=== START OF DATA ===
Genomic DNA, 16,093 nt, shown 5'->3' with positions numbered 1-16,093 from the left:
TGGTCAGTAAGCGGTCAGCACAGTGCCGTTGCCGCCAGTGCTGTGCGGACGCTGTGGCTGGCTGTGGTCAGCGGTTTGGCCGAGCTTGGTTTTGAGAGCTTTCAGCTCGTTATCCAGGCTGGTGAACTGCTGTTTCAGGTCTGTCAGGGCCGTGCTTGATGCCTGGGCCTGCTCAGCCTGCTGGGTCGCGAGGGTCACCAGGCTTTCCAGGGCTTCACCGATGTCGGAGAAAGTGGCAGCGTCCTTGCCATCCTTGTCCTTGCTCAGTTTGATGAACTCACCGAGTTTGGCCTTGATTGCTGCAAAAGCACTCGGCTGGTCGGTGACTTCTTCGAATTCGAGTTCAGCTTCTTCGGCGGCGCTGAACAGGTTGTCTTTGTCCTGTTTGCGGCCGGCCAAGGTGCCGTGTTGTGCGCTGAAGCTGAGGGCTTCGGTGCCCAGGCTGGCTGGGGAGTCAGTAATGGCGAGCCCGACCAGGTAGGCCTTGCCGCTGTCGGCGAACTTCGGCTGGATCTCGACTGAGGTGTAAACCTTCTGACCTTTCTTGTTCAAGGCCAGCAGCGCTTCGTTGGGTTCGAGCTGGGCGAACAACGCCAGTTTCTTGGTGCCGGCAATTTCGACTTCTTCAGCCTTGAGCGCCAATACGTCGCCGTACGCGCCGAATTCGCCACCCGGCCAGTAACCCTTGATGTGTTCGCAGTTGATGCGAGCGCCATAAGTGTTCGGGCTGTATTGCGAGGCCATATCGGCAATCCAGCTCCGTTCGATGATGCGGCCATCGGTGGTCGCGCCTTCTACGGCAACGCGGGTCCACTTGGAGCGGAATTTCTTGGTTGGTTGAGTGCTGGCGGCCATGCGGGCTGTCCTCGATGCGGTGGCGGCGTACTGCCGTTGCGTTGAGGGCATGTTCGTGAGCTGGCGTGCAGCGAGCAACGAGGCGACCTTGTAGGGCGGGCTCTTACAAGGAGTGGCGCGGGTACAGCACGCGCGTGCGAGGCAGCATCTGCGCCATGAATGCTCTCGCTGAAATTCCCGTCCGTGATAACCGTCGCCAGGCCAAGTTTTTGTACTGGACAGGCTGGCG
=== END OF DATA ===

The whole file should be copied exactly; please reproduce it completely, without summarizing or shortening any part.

Genomic DNA, 16,093 nt, shown 5'->3' with positions numbered 1-16,093 from the left:
TGGTCAGTAAGCGGTCAGCACAGTGCCGTTGCCGCCAGTGCTGTGCGGACGCTGTGGCTGGCTGTGGTCAGCGGTTTGGCCGAGCTTGGTTTTGAGAGCTTTCAGCTCGTTATCCAGGCTGGTGAACTGCTGTTTCAGGTCTGTCAGGGCCGTGCTTGATGCCTGGGCCTGCTCAGCCTGCTGGGTCGCGAGGGTCACCAGGCTTTCCAGGGCTTCACCGATGTCGGAGAAAGTGGCAGCGTCCTTGCCATCCTTGTCCTTGCTCAGTTTGATGAACTCACCGAGTTTGGCCTTGATTGCTGCAAAAGCACTCGGCTGGTCGGTGACTTCTTCGAATTCGAGTTCAGCTTCTTCGGCGGCGCTGAACAGGTTGTCTTTGTCCTGTTTGCGGCCGGCCAAGGTGCCGTGTTGTGCGCTGAAGCTGAGGGCTTCGGTGCCCAGGCTGGCTGGGGAGTCAGTAATGGCGAGCCCGACCAGGTAGGCCTTGCCGCTGTCGGCGAACTTCGGCTGGATCTCGACTGAGGTGTAAACCTTCTGACCTTTCTTGTTCAAGGCCAGCAGCGCTTCGTTGGGTTCGAGCTGGGCGAACAACGCCAGTTTCTTGGTGCCGGCAATTTCGACTTCTTCAGCCTTGAGCGCCAATACGTCGCCGTACGCGCCGAATTCGCCACCCGGCCAGTAACCCTTGATGTGTTCGCAGTTGATGCGAGCGCCATAAGTGTTCGGGCTGTATTGCGAGGCCATATCGGCAATCCAGCTCCGTTCGATGATGCGGCCATCGGTGGTCGCGCCTTCTACGGCAACGCGGGTCCACTTGGAGCGGAATTTCTTGGTTGGTTGAGTGCTGGCGGCCATGCGGGCTGTCCTCGATGCGGTGGCGGCGTACTGCCGTTGCGTTGAGGGCATGTTCGTGAGCTGGCGTGCAGCGAGCAACGAGGCGACCTTGTAGGGCGGGCTCTTACAAGGAGTGGCGCGGGTACAGCACGCGCGTGCGAGGCAGCATCTGCGCCATGAATGCTCTCGCTGAAATTCCCGTCCGTGATAACCGTCGCCAGGCCAAGTTTTTGTACTGGACAGGCTGGCG